"I think this is something strange. They are very charismatic. It's a mystery."

After the Kings hit the world stage with their multi-platinum debut album, they went on to sell more than three million records in the U.S. and 700,000 in Canada alone.

Their Best of the Gipsy Kings gold album held Billboard's world-music album chart for more than a year. Other albums -- including the gold-certified Mosaique, Allegria, Este Mundo, Gipsy Kings Live, Love & Liberte and Tierra Gitana and their new album Compas -- have all made Billboard's world music, Latin or Top 200 charts.

Director Peter Weir chose the song Sin Ella from the 1991 album Este Mundo for his Fearless soundtrack. And PBS recently made two Gipsy Kings specials, one a documentary called Tierra Gitana that looks at the band's materially poor but musically rich heritage.

Music is central to every gypsy family, says Martinez. It is because of this heritage, and not because of a greedy commercial desire to infiltrate every restaurant in the world, that the Kings do what they do, he says.

"They are practising music from their own heritage, if you understand. Because first, [Romany] is spoken language, not written language, okay? So for them, this is the way to have the story of their people [told]."

The story of their people is not a particularly happy one. The gypsies who fled the Spanish Civil War for the cities of Arles and Montpellier in southern France encountered contempt more often than sympathy. Overt racism forced them into the segregated poverty of caravan (trailer) communities, where they spoke Romany.

In French schools, teachers often refused to teach them, says Martinez. As a result, the Gipsy Kings were pretty much illiterate when Martinez linked up with them.

"When I met them, Tonino was asking me if we can find a teacher for them, to let them know how to write and read well in French. He says his young children are going to school, where they learn things, and he cannot explain to them what it is."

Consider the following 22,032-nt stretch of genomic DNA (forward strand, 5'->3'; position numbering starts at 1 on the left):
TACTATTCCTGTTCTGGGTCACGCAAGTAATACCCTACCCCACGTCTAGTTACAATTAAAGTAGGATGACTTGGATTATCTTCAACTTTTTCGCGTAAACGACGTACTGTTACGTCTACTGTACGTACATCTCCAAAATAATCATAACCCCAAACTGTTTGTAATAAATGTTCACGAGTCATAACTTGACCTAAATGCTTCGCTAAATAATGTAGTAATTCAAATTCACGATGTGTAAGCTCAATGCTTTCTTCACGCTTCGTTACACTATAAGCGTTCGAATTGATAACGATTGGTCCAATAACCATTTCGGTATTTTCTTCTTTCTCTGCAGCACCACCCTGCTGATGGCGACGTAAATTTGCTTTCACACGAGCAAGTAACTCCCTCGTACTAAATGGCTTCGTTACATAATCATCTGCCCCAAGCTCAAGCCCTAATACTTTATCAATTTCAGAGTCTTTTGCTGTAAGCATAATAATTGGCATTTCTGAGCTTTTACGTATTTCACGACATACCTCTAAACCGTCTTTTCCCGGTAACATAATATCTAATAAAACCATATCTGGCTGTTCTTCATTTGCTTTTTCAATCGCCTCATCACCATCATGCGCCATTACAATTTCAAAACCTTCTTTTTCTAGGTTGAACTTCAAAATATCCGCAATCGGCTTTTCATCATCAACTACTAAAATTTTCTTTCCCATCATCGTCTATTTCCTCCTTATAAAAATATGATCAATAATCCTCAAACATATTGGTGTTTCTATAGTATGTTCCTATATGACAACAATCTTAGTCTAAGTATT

When the Gipsy Kings started their professional music career, they ranged in age from 20 to 32. After a lifetime of poverty and illiteracy, their seemingly overnight success wasn't incentive enough to make them head for the good life in L.A.

"It's not like a pop group that's 17 or 18 years old," says Martinez. "As they said to me, `We tried to learn English but it is too late for us. Our children will do it.'"

Besides, part of their mission is to create global understanding of gypsy culture and to thereby preserve it -- and they expect their children to do the same. It's an expectation that has a lot to do with self-protection, says Martinez.

"They say, `We are like a clan. We are protecting ourselves from the outside. It's not that we don't want to meet the outside people, it's that [in some places], the outside people don't want to meet us.'"

Their hearts are still in the caravan, which is probably why each one of the Gipsy Kings still keeps an old one in the driveway. When it comes fiesta time in the south of France, they'll even use them.

"Because they want to remember that life is something and business is another thing," says Martinez.

The Gipsy Kings play GM Place Thursday at 7:30 p.m. Tickets are $39.50, $49.50 and $69.50 at Ticketmaster, 280-4444.

- Kerry Gold, Sun Pop Music Critic